Greg Hobbs, General Manager of Greenville (S.C.) Country Club, says some clubs have been faced with the need to rent additional carts to meet the increased demand, as rounds of golf are up sharply. In South Carolina, where it’s legal to drive a cart on roads during daylight hours with a speed limit of 35 miles per hour or under, safety is an increasing worry.
Pandemic lockdowns have led to more people seeking short-range transportation for zooming around their neighborhood, the Greenville Journal reported. This demand has created a boom in golf cart sales in the Greenville, S.C. market.
Michael Tickle, the owner of Elite Custom Golf Carts, had only been operating the business as his main job since around the start of the pandemic, the Journal reported, but in that time, he’s seen business pick up more than he could’ve anticipated.
“I’m not complaining at all,” Tickle said. “Golf carts are just incredibly hot right now.”
The desire for safe outdoor activities has resulted in a 40 percent increase in the number of golf rounds sold online at public golf courses during the pandemic compared to the same time period in 2019, according to GolfNow.
“Sales of golf carts are at all-time highs,” said Greg Hobbs, General Manager of the Greenville Country Club.
While Hobbs doesn’t foresee having any trouble getting his next fleet of carts, he told the Journal other country clubs have been faced with the need to rent additional carts to meet the increased demand.
“A lot of people want their own cart now, to keep socially distant, so there’s a need to rent more to meet that demand,” Hobbs said. “But those carts to rent are almost nonexistent now because they’ve been so fully absorbed, and the ones that are available are about 50 percent more expensive now.”
Exacerbating that demand are supply chain issues faced by manufacturers, Hobbs told the Journal, including big names like ClubCart and EZ Go.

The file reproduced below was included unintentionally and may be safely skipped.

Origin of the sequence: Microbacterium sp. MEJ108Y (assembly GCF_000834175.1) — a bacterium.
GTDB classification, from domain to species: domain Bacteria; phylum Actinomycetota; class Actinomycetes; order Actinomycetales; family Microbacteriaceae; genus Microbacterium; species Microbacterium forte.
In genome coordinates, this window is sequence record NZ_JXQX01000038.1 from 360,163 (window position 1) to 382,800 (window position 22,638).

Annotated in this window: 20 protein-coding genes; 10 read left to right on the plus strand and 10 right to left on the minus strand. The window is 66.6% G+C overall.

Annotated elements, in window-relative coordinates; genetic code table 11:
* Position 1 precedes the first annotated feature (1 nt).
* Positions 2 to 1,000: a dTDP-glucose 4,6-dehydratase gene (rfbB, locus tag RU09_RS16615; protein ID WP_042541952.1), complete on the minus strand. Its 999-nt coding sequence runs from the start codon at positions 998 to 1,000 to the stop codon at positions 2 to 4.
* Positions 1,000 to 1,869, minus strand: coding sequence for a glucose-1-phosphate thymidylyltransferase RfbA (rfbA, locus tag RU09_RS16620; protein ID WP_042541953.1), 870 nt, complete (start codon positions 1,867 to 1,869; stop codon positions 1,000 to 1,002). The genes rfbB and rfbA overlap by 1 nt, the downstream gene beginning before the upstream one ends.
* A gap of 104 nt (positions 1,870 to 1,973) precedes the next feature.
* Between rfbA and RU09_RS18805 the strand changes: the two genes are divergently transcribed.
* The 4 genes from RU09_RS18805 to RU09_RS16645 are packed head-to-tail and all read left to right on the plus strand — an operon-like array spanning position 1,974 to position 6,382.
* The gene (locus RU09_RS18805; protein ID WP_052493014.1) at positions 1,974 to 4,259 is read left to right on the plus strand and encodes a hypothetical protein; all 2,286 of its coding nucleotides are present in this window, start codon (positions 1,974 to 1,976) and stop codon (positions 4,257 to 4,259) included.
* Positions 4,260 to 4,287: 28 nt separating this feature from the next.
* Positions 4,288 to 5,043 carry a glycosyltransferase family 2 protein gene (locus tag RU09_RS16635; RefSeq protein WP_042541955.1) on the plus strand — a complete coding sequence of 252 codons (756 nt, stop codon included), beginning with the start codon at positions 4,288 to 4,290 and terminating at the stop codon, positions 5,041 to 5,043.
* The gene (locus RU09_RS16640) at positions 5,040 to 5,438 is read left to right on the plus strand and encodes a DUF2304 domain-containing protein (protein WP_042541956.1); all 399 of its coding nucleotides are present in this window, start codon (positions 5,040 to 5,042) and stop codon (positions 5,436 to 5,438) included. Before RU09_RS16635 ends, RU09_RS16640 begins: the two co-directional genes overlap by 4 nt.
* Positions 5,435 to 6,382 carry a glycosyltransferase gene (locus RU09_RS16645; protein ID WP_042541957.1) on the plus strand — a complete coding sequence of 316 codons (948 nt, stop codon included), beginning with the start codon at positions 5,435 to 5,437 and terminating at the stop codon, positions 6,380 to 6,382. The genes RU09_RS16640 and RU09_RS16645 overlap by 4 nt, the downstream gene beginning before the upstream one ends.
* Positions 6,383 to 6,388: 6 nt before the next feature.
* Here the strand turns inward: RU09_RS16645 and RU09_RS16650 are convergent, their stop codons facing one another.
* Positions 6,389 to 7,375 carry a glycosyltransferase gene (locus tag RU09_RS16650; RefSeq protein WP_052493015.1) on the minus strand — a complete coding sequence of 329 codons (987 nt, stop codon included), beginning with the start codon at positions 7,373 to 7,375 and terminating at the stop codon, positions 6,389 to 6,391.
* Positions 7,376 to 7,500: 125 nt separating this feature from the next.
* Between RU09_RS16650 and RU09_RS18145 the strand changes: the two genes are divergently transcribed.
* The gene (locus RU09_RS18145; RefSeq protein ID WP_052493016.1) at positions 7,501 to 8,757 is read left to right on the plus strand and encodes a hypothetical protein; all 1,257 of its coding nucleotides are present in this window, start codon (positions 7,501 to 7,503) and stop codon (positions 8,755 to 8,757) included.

“I know they’re having a challenging time with their supplies for materials to build the carts, so I think there will be some extended waits in the secondary market for personal carts being ordered,” Hobbs said.
Most golf carts that are sold for personal use are refurbished carts previously used at golf courses, Tickle told the Journal. So those wishing to purchase a personal-use golf cart will likely see the impact of those market trends in the price tag and availability of options.
Tickle said the average price for a cart has gone up by as much as $1,000 in the last three months alone, the Journal reported.
“And I don’t think the prices will go down anytime soon,” he said.
When it comes to golf cart usage around town, Jay Thomas, an Alabama resident who frequently visits Greenville, told the Journal he was “very concerned” by what he saw as an outsider.
“We see many, many children driving [golf carts] unattended, parents driving holding not just their younger kids but sometimes holding a baby,” Thomas said, adding that he’s seen many “near misses.”
Golf carts are legal in South Carolina on roads during daylight hours with a speed limit of 35 miles per hour or under, according to state law, which means drivers can freely operate their golf carts even outside of neighborhoods, the Journal reported. Drivers must have a valid driver’s license and a golf cart permit issued by the South Carolina Department of Motor Vehicles, which comes at a cost of $5.
Representatives from the Greenville Police Department told the Journal enforcing those laws, as well as ensuring the safe operation of golf carts, is a growing issue, noting there is “concern over golf cart usage.”
“It is a real [concern] and we are aware of its importance,” said Lt. Patricia Mullinax. “We do conduct enforcement when a violation is observed and I would encourage [city residents] to call us if you observe an unsafe act.”